Dictionary of the Vulgar Tongue – Day 182

The Dictionary of the Vulgar Tongue was first published at the end of the eighteenth century, and given that the current health crisis is giving too much time to read books, I thought I’d pick a daily word from it until I got bored….

Land Lopers or Land Lubbers

There appears to have been something of a change in the meaning of Land Lubbers (or Landlubbers) since Grose wrote his dictionary. He defined these terms as “vagabonds lurking about the country who subsist by pilfering”. The word comes from the Dutch ‘landloper’, or land-runner and this evolved into meaning a vagrant. But, there’s a separate evolution of the term here as ‘lubber’ meant a foolish person in Middle English, which then became known as a term for a seaman, without the word ‘land’ before it. Gradually though, the two terms merged in meaning and now the common word is ‘landlubber’.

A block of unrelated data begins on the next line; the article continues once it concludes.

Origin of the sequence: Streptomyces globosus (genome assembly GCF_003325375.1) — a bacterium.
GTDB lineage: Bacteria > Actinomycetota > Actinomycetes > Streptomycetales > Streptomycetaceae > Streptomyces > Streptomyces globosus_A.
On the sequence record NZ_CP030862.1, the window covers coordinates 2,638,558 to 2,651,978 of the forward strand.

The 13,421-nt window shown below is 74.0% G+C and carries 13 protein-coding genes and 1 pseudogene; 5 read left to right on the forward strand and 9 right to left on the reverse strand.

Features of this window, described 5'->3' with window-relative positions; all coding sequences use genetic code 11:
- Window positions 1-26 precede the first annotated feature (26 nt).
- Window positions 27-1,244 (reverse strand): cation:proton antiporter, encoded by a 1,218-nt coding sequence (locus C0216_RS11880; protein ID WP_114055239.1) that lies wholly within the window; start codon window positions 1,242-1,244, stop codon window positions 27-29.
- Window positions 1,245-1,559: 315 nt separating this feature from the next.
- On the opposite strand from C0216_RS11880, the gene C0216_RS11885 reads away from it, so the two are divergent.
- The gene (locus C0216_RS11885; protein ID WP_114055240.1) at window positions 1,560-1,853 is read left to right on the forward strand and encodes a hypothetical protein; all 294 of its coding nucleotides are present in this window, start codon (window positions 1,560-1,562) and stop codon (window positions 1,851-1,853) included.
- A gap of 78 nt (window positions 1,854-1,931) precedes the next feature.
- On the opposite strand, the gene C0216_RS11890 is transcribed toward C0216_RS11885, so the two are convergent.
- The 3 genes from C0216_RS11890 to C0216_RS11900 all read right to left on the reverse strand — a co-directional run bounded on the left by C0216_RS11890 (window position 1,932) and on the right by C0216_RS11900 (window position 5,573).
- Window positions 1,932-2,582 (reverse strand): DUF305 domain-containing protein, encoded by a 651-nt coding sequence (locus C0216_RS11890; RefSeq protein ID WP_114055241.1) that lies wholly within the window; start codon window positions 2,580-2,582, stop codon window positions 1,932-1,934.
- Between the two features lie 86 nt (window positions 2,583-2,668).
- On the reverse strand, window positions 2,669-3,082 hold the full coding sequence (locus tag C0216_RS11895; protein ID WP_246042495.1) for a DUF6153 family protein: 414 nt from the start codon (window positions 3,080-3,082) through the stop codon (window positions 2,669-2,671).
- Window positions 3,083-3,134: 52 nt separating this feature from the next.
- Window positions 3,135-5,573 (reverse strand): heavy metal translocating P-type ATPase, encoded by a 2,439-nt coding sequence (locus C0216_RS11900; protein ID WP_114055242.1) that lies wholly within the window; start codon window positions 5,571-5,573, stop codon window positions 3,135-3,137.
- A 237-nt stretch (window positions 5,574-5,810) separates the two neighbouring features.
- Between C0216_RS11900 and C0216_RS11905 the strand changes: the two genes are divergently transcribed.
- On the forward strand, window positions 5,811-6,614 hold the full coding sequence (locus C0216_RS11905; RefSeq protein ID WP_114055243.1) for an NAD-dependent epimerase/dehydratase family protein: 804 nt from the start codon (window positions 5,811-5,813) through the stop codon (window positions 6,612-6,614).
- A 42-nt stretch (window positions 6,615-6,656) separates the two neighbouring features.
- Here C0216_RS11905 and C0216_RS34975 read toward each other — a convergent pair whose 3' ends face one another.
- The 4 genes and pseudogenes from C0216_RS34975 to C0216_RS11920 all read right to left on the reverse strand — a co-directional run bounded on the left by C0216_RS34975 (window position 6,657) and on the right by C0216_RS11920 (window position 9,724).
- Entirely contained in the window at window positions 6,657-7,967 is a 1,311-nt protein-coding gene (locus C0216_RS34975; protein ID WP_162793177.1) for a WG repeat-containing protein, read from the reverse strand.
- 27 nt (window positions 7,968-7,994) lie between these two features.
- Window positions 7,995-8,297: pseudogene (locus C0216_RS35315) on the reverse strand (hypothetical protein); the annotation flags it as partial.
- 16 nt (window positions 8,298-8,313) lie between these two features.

Land lopers wasn’t common enough to appear in Google Ngram, but this shows how the usage of “land lubber” and “landlubber” has changed over the last two centuries.